primitive

We lived like savages, and other tales from the Salt River

Rule No. 1 of a whitewater trip: rig to flip.

We sacrificed a little whiskey to the Salt River at the put-in as a show of respect. Not quite satisfied, she devoured our entire kitchen set a day later—pans, stove, fuel, cutting board, spatula, utensils, dishes, and even a fire pan my buddy was bragging about just a few hours earlier.

The last piece of equipment I remember seeing as I was floating feet first down Mescal Falls Rapid—and there were quite a few miscellaneous items in the frothy mix—was our poor, poor kitchen set, formerly rigged to my boat, now slowly sinking to the bottom of the Salt River like a dying ship lost at sea.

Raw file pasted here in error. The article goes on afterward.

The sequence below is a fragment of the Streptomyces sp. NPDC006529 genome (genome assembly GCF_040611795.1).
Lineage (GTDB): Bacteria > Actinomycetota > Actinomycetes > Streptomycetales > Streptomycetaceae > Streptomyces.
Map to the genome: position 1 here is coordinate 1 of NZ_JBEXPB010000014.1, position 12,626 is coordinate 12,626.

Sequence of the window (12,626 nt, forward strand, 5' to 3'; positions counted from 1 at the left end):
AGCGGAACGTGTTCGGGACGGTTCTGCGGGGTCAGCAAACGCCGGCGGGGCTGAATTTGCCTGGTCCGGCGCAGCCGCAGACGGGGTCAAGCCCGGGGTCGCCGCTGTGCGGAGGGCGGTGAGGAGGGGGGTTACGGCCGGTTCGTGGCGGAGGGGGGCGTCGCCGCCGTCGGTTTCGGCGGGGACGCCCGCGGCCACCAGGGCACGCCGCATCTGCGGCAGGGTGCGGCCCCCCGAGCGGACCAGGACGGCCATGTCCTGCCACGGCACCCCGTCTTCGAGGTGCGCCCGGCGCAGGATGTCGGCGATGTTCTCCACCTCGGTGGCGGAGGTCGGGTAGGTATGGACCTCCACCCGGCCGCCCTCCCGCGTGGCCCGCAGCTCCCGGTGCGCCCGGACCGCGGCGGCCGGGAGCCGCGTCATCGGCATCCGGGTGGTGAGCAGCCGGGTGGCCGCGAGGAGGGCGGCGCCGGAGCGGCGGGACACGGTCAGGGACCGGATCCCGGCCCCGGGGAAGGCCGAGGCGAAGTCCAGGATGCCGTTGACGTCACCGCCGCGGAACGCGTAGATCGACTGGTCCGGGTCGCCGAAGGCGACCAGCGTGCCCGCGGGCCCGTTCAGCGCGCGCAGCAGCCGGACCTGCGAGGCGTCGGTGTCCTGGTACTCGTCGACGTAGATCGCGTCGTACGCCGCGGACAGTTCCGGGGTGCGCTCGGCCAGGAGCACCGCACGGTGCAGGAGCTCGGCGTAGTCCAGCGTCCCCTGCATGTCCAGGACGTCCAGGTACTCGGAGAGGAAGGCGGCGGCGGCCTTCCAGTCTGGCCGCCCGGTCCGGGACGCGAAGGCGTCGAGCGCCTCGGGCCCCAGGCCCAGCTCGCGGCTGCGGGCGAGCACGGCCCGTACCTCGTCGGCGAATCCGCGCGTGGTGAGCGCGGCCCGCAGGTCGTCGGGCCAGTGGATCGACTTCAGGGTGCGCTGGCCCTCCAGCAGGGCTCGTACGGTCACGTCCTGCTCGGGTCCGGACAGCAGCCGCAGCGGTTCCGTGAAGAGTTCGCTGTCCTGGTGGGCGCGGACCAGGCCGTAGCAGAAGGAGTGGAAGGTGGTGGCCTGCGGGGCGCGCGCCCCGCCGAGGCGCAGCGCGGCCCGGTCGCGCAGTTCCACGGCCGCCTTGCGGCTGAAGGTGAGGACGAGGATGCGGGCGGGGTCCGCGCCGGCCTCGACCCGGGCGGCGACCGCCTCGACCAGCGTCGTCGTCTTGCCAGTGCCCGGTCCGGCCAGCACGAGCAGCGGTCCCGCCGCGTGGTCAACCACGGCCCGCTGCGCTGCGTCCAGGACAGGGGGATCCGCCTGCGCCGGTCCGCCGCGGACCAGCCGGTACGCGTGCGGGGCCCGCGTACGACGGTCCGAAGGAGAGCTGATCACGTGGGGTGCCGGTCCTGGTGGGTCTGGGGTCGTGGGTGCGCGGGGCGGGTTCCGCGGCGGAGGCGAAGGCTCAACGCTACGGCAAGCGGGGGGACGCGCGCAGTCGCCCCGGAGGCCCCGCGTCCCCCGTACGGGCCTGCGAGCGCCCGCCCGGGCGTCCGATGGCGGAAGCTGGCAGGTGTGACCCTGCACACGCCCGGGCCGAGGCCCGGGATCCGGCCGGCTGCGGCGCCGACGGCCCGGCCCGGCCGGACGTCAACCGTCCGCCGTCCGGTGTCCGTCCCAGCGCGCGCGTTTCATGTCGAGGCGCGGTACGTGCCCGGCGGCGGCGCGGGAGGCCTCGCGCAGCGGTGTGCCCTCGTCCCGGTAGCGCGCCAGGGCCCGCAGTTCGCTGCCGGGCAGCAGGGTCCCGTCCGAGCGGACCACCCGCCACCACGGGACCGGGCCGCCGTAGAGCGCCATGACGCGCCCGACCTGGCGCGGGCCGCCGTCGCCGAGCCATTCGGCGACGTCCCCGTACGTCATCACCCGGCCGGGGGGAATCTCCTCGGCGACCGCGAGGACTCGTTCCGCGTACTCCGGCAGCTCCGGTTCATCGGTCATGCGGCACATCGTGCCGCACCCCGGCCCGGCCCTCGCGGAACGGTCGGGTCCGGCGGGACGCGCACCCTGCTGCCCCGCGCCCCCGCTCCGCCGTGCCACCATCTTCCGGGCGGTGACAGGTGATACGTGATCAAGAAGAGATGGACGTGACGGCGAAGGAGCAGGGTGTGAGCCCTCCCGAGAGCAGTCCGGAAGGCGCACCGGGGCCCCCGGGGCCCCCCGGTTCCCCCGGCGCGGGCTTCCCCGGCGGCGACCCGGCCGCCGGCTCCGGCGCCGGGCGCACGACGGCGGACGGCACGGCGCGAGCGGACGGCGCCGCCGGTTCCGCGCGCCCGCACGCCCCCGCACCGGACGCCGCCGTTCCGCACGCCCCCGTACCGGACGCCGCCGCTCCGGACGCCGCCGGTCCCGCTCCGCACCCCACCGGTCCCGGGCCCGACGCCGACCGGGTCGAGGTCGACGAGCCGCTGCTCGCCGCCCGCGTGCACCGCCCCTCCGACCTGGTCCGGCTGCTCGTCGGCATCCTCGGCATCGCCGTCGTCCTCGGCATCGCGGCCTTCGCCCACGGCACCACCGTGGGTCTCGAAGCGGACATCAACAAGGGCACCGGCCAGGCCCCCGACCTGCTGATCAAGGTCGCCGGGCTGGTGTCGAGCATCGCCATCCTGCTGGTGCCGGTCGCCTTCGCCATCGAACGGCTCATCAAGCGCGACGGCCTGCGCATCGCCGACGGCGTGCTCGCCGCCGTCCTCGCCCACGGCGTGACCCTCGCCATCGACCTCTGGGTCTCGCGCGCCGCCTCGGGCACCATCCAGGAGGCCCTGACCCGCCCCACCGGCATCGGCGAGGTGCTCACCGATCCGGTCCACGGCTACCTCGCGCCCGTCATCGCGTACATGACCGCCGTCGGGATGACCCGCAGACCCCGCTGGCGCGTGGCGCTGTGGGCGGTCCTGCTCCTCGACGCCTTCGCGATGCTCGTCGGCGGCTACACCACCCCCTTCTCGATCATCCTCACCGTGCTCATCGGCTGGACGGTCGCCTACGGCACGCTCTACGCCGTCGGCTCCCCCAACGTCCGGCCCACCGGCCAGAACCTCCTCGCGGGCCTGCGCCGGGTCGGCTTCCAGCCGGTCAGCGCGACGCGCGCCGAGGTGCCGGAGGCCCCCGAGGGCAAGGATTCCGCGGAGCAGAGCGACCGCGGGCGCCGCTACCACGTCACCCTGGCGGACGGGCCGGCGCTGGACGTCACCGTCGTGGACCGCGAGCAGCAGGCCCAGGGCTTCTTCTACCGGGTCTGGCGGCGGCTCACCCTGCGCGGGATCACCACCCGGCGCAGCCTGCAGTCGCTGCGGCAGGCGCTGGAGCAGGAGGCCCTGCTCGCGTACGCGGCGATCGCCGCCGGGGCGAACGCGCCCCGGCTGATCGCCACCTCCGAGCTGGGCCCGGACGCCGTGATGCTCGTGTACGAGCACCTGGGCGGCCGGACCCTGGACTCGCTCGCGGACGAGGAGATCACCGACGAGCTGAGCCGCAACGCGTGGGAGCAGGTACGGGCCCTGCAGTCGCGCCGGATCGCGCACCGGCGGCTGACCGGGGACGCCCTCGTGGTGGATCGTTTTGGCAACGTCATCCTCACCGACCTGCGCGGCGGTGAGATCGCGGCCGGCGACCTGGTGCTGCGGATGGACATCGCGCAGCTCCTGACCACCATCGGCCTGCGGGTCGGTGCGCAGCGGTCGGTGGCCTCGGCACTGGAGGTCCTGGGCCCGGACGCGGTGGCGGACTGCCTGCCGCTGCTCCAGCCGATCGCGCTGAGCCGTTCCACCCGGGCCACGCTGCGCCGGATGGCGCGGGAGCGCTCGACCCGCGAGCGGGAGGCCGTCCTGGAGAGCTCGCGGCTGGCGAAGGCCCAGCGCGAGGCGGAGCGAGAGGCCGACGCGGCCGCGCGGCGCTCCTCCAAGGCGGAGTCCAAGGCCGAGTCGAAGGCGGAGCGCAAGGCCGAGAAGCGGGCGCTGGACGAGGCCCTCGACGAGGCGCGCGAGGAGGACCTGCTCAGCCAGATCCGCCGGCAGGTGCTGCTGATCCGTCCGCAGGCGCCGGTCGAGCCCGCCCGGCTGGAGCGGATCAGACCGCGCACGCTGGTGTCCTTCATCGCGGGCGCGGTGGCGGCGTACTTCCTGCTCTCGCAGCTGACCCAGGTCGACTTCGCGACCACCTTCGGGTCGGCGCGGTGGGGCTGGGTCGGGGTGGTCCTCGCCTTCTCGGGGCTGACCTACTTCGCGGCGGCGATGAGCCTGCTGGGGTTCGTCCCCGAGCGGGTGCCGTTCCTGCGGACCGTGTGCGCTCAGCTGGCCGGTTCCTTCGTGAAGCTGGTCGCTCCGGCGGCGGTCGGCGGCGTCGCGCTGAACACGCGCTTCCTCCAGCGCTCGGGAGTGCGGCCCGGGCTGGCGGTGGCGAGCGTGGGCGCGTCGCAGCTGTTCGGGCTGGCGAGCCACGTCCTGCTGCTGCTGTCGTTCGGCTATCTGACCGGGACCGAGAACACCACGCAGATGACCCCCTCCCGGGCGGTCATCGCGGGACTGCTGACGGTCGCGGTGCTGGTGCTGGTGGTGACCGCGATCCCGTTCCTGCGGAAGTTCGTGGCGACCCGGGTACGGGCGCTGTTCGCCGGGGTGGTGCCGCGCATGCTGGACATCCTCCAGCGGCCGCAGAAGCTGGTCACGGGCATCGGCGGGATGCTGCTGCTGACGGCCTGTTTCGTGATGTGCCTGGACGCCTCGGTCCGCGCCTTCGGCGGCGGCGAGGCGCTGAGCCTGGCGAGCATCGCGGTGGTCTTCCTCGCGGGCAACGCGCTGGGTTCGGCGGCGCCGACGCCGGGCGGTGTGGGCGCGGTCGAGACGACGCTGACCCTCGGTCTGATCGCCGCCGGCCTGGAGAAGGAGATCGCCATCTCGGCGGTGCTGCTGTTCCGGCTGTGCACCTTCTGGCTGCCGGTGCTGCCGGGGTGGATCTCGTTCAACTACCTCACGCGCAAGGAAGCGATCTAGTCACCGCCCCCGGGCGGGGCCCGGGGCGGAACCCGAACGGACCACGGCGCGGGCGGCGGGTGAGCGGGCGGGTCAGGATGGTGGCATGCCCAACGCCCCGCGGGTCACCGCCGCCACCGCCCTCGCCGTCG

"Feed me!" The Salt River will gladly accept anything you have to offer.

I reasonably expected a disappointed response to my minor mishap. But being the relatively gnarly dudes they are, my buddies actually seemed rather excited by the idea of a primitive wilderness experience.

So we lived like savages.

Forced to be creative, we cooked chicken and vegetables on tamarisk skewers one night. Then we started cooking brats and peppers over a makeshift stone grill the next night, only to get impatiently hungry and skewer every last brat in sight. We used a flat rock as a cutting board, and fashioned a spatula/serving spoon out of a piece of driftwood.

All in all, we made things work. And we had a damn good time while we were at it.

The best part? No dishes. Something to think about next time you’re cooking dinner for the family.

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